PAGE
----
Now carbon footprints are firmly established as policy-drivers, how about other imaginary footprints we’ll have to endure? Your water footprint is one the EU seems keen to make more of.
Our individual water footprint is the sum of the water footprints of all the goods and services we consume. According to scientists from the University of Twente in the Netherlands, the global average water footprint per consumer between 1996 and 2005 was 3800 l/day (1385 m³/year). The average figure for a German consumer was 3900 l/day (1426 m³/year) and for a Spanish consumer was 6700 l/day (2461 m³/year). An average Danish consumer had a footprint of 4500 l/day (1635 m³/year) while the figure in Poland was 3800 l/day (1405 m³/year).
What the study also revealed was that our pattern and volume of consumption has a direct impact on our water footprint. Someone who drinks a lot of coffee and regularly eats meat, for example, is likely to have a much higher water footprint than a vegetarian who drinks tap water.
So now we know – a water-drinking vegetarian is the ideal EU citizen. Or at least the ideal child or grandchild if generationawake is anything to go by. Generation AWAKE seems to be one of those EU educational initiatives aimed at every aspect of daily domestic life, including water usage. For example:
Do you have to eat meat with every meal?
It is a fact that eating less meat will reduce the environmental impact of your diet. But do you know the reasons why? Livestock rearing has an impact on valuable natural habitats and puts biodiversity and sustainable land use under pressure.
How clean is your towel?
A towel is for drying you once you are clean, so it gets wet, not dirty. That means you can use towels several times before they go in the laundry basket.
Why not have a shower instead of a bath?
We need to get used to the fact that water is a limited resource.
Water probably is wasted in the UK, but only because many properties are still unmetered and the underground pipes are leaky. Water meters won’t sort out the leaky pipes, but when it comes to water management, wasn’t there such as thing as subsidiarity – that almost forgotten EU lie?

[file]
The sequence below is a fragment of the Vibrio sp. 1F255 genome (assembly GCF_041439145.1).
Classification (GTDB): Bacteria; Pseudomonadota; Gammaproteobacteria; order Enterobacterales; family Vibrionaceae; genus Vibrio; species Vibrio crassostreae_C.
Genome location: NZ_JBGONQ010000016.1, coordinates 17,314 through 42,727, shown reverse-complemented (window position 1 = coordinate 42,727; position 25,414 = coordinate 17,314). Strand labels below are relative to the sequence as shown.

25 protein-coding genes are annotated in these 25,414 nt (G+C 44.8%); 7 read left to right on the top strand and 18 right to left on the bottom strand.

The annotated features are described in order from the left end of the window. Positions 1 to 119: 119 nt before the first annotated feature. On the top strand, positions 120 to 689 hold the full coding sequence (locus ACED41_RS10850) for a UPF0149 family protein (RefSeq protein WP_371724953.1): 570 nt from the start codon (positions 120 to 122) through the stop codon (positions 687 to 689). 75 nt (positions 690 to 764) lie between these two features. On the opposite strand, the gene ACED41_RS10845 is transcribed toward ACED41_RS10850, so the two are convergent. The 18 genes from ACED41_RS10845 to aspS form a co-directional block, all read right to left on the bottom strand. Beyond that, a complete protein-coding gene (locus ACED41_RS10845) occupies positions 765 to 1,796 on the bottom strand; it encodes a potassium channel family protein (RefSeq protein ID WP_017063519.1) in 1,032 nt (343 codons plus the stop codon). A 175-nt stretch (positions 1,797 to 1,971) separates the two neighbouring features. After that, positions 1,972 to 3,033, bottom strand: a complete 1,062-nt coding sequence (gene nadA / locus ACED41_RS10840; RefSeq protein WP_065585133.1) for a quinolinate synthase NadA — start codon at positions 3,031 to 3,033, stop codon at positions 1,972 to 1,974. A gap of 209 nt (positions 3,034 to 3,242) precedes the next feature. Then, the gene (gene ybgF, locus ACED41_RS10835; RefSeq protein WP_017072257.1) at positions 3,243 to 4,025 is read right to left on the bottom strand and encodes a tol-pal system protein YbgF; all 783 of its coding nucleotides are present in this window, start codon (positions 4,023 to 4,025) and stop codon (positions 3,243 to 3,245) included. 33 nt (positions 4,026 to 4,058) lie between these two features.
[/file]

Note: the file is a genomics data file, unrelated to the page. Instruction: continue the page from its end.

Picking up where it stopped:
The principle of subsidiarity is defined in Article 5 of the Treaty on European Union. It ensures that decisions are taken as closely as possible to the citizen and that constant checks are made to verify that action at Union level is justified in light of the possibilities available at national, regional or local level. Specifically, it is the principle whereby the Union does not take action (except in the areas that fall within its exclusive competence), unless it is more effective than action taken at national, regional or local level.
As the UK is an island state, water policy is a glaringly obviously candidate for purely national policy-making, yet as well as our water footprint, we also have the EU Water Framework Directive.
The supply of water is a practical matter based on well-established technology, but the notion of a water footprint is of course political. However it sits on a more practical base than carbon footprints because less dodgy science is involved and there is less necessity for outright fraud to sustain the argument.
It just needs a touch of exaggeration and some slippery assumptions. I think we’ll get plenty of those.